By Amy St. Amand
Standing out in today’s competitive job market requires more than a strong resume—employers also value strong social and emotional skills like communication, collaboration, and leadership. But often, these skills are not taught past the high school level, despite social and emotional skills being a crucial factor to employment and life success.
The Conference Board of Canada (CBoC) has partnered with several post-secondary institutions, including NAIT, to better understand what students and instructors think of social and emotional skills and how post-secondaries can better teach these important skills.
Michelle Gorea, senior CBoC research associate and lead of this project, says social and emotional skills are often called many different things. “They fall under an umbrella of terms, like employability skills, interpersonal skills or even sometimes called soft skills. But really, [social and emotional skills] are skills that are helpful on the job market.”
“We found that employers consistently rate social and emotional skills as some of the most important skills for their employees to have,” said Gorea.
The study will involve speaking to both instructors and students to learn more about their perspectives on social and emotional skills. “We want to know…what skills are popping up in conversations, why are these skills important…and how can college classroom instruction help in the development of these skills?” Gorea explained.
Learning about instructors’ and students’ perspectives on social and emotional skills will allow CBoC to look at the topic in a holistic way to help improve instruction of these skills in the future.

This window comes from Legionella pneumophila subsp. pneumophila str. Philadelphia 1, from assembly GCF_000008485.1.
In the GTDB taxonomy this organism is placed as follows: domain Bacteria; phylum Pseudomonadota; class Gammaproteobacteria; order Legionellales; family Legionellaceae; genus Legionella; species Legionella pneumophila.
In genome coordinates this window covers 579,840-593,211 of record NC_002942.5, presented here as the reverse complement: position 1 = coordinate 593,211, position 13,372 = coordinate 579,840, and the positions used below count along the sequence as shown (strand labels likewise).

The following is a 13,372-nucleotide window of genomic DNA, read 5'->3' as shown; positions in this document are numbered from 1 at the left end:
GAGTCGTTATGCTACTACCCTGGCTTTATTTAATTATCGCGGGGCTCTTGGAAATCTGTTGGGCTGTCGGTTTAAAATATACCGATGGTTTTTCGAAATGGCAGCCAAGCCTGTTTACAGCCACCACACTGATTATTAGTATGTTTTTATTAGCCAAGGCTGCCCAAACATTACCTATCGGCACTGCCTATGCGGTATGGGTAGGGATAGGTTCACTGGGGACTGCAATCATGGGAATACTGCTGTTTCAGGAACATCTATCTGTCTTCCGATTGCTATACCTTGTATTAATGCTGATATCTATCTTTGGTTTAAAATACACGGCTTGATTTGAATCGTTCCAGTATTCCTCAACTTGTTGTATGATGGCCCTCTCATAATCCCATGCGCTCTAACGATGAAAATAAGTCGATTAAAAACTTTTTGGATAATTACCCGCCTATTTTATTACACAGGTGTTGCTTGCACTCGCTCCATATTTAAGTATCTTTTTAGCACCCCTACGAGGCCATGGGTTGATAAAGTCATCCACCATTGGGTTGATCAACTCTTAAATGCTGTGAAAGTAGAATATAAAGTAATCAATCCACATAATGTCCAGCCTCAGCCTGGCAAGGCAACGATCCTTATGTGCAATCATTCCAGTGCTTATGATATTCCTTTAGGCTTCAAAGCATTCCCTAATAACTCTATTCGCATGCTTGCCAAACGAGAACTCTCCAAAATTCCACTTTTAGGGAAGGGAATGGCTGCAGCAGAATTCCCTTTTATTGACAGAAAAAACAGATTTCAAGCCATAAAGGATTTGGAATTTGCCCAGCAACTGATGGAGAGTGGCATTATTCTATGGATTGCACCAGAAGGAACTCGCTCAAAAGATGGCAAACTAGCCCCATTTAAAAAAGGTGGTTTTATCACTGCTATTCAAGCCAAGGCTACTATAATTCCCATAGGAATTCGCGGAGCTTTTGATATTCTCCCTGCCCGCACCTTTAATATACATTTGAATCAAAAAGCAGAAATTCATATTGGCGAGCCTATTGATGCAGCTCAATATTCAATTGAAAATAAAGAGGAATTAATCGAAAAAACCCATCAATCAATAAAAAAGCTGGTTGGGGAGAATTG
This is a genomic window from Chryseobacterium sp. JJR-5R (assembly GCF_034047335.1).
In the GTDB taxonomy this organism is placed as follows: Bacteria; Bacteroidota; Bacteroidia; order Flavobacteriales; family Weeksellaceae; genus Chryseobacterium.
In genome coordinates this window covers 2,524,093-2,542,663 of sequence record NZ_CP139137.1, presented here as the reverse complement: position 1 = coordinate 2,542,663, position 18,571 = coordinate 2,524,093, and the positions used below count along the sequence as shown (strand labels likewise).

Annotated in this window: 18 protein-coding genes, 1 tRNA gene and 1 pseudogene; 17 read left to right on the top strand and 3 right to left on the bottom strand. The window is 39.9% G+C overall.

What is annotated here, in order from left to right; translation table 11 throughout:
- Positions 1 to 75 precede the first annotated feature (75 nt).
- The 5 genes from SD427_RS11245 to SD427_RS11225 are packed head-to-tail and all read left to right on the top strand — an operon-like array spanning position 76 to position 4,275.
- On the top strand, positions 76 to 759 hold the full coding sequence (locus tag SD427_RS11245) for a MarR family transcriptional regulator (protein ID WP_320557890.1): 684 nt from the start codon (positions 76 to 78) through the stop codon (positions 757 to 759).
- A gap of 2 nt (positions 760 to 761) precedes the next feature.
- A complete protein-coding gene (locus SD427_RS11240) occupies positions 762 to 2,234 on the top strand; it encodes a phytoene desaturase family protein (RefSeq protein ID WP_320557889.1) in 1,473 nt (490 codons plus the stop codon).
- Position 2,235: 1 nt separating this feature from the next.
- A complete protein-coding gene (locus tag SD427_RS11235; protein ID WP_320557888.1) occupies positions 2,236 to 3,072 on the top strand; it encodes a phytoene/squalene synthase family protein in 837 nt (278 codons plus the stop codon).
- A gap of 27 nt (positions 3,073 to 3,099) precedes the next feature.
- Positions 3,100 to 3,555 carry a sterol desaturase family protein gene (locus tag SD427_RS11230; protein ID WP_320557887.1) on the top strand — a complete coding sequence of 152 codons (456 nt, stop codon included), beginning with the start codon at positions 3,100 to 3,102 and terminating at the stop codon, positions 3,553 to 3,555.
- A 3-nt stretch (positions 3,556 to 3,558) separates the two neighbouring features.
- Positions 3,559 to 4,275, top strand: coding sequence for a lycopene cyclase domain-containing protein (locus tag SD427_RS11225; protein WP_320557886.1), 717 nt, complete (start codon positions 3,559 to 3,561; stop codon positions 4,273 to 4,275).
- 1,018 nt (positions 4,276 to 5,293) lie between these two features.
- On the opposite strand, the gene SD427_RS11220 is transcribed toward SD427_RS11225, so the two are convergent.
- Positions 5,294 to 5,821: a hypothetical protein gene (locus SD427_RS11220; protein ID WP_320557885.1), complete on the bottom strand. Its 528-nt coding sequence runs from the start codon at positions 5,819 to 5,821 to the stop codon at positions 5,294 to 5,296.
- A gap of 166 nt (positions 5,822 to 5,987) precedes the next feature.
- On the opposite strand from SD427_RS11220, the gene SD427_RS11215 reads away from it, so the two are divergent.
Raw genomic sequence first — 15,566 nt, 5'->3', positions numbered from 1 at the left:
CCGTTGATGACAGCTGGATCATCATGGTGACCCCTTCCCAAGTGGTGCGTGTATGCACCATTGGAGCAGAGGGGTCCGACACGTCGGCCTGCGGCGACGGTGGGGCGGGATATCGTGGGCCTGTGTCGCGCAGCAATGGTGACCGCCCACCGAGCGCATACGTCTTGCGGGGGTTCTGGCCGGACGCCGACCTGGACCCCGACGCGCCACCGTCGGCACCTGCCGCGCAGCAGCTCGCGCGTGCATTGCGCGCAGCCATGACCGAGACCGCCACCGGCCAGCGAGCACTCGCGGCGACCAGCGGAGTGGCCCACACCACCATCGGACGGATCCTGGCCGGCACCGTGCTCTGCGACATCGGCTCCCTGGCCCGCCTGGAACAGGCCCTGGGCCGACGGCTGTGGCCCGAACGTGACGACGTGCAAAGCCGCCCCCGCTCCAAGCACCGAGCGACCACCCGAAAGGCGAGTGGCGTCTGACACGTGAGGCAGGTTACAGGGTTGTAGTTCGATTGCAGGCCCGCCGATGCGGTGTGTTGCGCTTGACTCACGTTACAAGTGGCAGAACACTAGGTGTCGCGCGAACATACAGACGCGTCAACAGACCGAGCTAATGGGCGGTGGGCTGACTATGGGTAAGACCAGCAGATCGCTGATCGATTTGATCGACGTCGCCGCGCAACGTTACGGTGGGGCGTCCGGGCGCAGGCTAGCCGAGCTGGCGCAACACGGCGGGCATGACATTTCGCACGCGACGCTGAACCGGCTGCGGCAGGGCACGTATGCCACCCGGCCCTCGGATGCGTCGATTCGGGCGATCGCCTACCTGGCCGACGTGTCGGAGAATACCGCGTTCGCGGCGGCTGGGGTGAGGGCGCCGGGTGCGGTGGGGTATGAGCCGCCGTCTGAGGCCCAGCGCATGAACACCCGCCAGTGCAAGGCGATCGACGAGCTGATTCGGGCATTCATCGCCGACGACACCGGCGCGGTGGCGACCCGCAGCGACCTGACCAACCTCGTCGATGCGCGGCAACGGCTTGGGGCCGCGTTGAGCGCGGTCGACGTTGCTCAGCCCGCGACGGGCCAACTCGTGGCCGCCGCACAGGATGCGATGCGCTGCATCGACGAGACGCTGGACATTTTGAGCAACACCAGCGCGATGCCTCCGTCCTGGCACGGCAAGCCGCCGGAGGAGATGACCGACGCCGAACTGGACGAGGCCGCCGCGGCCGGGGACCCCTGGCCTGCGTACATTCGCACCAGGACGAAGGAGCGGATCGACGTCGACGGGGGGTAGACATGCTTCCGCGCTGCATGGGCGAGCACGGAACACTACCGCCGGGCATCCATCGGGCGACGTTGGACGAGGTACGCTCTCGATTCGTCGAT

The knowledge will also help NAIT ensure their courses and programs address any skills gaps commonly identified by employers, said Sarah Stevenson Tweddle, portfolio manager for corporate and continuing education at NAIT. “The more understanding we have on what can be taught in a post-secondary environment, the better we can be at ensuring we include those topics in our curriculum,” said Stevenson Tweddle.
By participating in the interview, students and instructors will have a chance for self-reflection and the opportunity to learn some of the lingo used to discuss social and emotional skills. “This knowledge might also help participants better understand the communication of their own skills to potential employers,” said Gorea.
Students and instructors who are interested in participating in the study and have taken or taught a course in the past two years should email Erin MacPherson at email@example.com. Interviews will be 45 minutes to an hour long and will take place online. Students that complete the interview will receive a $10 Amazon gift card, and instructors will be entered to win one of three $100 Amazon gift cards.